As a mixed-race novelist (hell, just as a novelist), I would like to say to your leader writer (The trouble with Brick Lane, October 27) that I reserve the right to imagine anyone and anything I damn well please. If I want to write about Jewish people, or paedophiles or Patagonians or witches in 12th-century Finland, then I will do so, despite being "authentically" none of these things. I also give notice that if I choose, I intend to imagine what your muddled writer quaintly terms "real people" living in "real communities". My work may convince or it may not. However, I will not accept that I have any a priori responsibility to anyone - white, black or brown, let alone any "community" - to represent them in any particular way.
If Monica Ali isn't brown enough or working-class enough or Sylheti enough for you, then, well, that's your weird little identity-political screw-up. Presumably she's not white enough for someone else. I'm sick of all this cant about cultural authenticity, and sick of the duty (imposed only on "minority" writers) to represent in some quasi-political fashion. Art isn't about promoting social cohesion, or cementing community relations. It's about telling the truth as you see it, even if it annoys or offends some people. That's called freedom of expression, and last time I checked we all thought it was quite a good idea.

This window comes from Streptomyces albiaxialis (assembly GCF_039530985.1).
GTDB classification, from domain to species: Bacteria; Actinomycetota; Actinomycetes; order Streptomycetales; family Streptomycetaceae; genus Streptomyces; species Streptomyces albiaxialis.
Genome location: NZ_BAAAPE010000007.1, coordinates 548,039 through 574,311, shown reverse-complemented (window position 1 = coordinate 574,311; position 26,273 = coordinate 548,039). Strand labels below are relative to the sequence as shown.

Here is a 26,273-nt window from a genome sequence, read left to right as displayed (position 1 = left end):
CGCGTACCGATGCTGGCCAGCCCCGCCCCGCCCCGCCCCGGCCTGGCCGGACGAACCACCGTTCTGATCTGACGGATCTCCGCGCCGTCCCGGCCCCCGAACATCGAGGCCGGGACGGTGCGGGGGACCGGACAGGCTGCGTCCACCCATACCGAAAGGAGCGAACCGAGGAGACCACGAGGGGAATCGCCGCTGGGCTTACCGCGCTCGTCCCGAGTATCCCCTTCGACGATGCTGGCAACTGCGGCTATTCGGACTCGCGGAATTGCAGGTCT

Monday, October 29, 2007
This cant about cultural authenticity
Hari Kunzru has a great letter in the Guardian about this controversy concerning Monica Ali's representation of Brick Lane. I quite agree with everything he's saying, and I also admire his tone of righteous irritation, this is quite right!